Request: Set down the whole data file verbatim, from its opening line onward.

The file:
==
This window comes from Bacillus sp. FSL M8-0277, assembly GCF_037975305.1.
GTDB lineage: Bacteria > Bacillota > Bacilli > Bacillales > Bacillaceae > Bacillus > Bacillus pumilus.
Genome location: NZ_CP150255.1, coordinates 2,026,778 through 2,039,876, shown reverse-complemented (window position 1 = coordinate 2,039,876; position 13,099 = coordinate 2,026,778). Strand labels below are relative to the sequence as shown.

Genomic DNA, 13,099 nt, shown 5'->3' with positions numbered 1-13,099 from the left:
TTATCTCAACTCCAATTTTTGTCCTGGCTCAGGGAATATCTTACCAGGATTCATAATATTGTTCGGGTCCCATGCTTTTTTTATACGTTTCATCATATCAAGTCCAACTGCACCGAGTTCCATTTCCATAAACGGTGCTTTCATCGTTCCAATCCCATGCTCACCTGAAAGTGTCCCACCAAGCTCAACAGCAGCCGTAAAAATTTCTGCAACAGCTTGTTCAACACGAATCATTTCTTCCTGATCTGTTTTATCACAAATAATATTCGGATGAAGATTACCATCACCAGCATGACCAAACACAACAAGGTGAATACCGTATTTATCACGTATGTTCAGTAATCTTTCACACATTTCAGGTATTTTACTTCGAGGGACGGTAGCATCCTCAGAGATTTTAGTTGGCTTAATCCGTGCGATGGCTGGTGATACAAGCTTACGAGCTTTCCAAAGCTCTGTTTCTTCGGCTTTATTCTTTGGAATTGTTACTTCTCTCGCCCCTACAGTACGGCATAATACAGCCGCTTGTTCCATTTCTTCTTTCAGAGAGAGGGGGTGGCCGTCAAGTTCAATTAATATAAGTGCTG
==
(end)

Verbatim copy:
This window comes from Bacillus sp. FSL M8-0277, assembly GCF_037975305.1.
GTDB lineage: Bacteria > Bacillota > Bacilli > Bacillales > Bacillaceae > Bacillus > Bacillus pumilus.
Genome location: NZ_CP150255.1, coordinates 2,026,778 through 2,039,876, shown reverse-complemented (window position 1 = coordinate 2,039,876; position 13,099 = coordinate 2,026,778). Strand labels below are relative to the sequence as shown.

Genomic DNA, 13,099 nt, shown 5'->3' with positions numbered 1-13,099 from the left:
TTATCTCAACTCCAATTTTTGTCCTGGCTCAGGGAATATCTTACCAGGATTCATAATATTGTTCGGGTCCCATGCTTTTTTTATACGTTTCATCATATCAAGTCCAACTGCACCGAGTTCCATTTCCATAAACGGTGCTTTCATCGTTCCAATCCCATGCTCACCTGAAAGTGTCCCACCAAGCTCAACAGCAGCCGTAAAAATTTCTGCAACAGCTTGTTCAACACGAATCATTTCTTCCTGATCTGTTTTATCACAAATAATATTCGGATGAAGATTACCATCACCAGCATGACCAAACACAACAAGGTGAATACCGTATTTATCACGTATGTTCAGTAATCTTTCACACATTTCAGGTATTTTACTTCGAGGGACGGTAGCATCCTCAGAGATTTTAGTTGGCTTAATCCGTGCGATGGCTGGTGATACAAGCTTACGAGCTTTCCAAAGCTCTGTTTCTTCGGCTTTATTCTTTGGAATTGTTACTTCTCTCGCCCCTACAGTACGGCATAATACAGCCGCTTGTTCCATTTCTTCTTTCAGAGAGAGGGGGTGGCCGTCAAGTTCAATTAATATAAGTGCTG